ELWOOD, Ill. (WLS) -- There's growing debate about of the use of automatic license plate readers by local police departments, as some people are worried about what departments do with the information they get.
The high-definition cameras can be mounted on a police vehicle and in a single pass, capture and read a license plate, helping police find a needle in a haystack.
"Child abduction cases have been solved. Missing person cases have been solved. Elderly people who've been lost have been found," said Elwood Police Chief Fred Hayes.
Hayes showed us how it works on one of ABC 7's news vehicles.
The image of the plate is stored along with a date, time, and location stamp.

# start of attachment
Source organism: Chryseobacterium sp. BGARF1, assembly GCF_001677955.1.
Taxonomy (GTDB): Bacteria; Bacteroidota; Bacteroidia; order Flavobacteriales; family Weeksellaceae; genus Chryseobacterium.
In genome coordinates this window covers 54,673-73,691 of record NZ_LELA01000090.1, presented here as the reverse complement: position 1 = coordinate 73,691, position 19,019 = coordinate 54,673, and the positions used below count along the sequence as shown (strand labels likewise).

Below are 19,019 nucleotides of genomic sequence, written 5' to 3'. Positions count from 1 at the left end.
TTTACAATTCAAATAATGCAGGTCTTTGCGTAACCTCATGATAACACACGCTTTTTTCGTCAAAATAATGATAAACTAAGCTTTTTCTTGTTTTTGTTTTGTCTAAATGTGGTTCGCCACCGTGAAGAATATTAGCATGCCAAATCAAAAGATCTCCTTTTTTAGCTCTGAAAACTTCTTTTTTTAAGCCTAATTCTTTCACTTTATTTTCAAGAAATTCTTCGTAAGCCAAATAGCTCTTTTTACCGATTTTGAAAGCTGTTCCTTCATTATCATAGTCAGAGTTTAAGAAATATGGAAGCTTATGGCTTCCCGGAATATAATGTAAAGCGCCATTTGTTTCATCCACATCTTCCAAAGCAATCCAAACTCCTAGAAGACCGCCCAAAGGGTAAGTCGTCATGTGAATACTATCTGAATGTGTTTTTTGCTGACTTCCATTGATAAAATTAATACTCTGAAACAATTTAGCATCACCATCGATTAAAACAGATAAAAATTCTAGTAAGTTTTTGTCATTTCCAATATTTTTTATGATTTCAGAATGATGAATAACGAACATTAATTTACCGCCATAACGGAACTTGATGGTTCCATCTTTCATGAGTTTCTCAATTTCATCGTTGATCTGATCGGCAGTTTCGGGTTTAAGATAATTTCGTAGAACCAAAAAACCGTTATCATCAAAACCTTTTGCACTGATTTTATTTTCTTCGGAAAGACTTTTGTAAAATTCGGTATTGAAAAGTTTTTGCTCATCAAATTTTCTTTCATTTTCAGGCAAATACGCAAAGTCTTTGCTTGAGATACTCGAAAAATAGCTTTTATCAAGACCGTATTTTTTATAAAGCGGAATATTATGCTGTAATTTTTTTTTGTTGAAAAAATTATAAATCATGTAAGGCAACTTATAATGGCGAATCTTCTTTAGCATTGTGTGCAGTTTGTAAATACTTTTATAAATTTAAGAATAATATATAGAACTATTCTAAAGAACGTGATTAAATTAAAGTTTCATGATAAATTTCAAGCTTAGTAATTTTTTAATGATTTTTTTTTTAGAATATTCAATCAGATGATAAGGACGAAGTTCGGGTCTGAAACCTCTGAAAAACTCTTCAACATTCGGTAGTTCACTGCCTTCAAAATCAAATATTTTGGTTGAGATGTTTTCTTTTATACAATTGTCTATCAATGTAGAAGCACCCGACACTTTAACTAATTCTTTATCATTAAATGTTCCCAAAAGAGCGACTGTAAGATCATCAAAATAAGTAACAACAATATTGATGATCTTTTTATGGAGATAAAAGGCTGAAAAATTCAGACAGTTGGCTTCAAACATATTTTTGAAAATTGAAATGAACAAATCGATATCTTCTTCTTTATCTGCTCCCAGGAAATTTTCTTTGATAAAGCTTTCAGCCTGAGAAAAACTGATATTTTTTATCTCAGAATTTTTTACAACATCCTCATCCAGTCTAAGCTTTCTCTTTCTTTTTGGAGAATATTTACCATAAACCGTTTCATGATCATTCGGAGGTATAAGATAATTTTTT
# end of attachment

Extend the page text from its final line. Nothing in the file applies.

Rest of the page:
"It will then alert the officer that perhaps this is a stolen vehicle," Hayes said.
But some see potential for abuse.
"It tells a lot of what a person does by virtue of where they've been: what doctors they've visited, what protests they've gone to, and we know that this information can be abused," said Khadine Bennett, ACLU of Illinois.
The ACLU and a bipartisan group of state lawmakers have introduced a bill requiring all data collected to be erased after 30 days.
"They don't dump the data on the license plates that aren't flagged or they don't need for a criminal investigation, so they have all of these extra license plates that are just being stored," Bennett said.
Hayes says 30 days isn't long enough. And he says the license plate readers don't immediately tell police the vehicle's owner.
Police would still have to manually run the plate as they normally do through criminal justice databases, which are regulated and audited.
"If we have proper policy, proper regulation, and proper training for the equipment, it's something that will benefit of people of Illinois," Hayes said.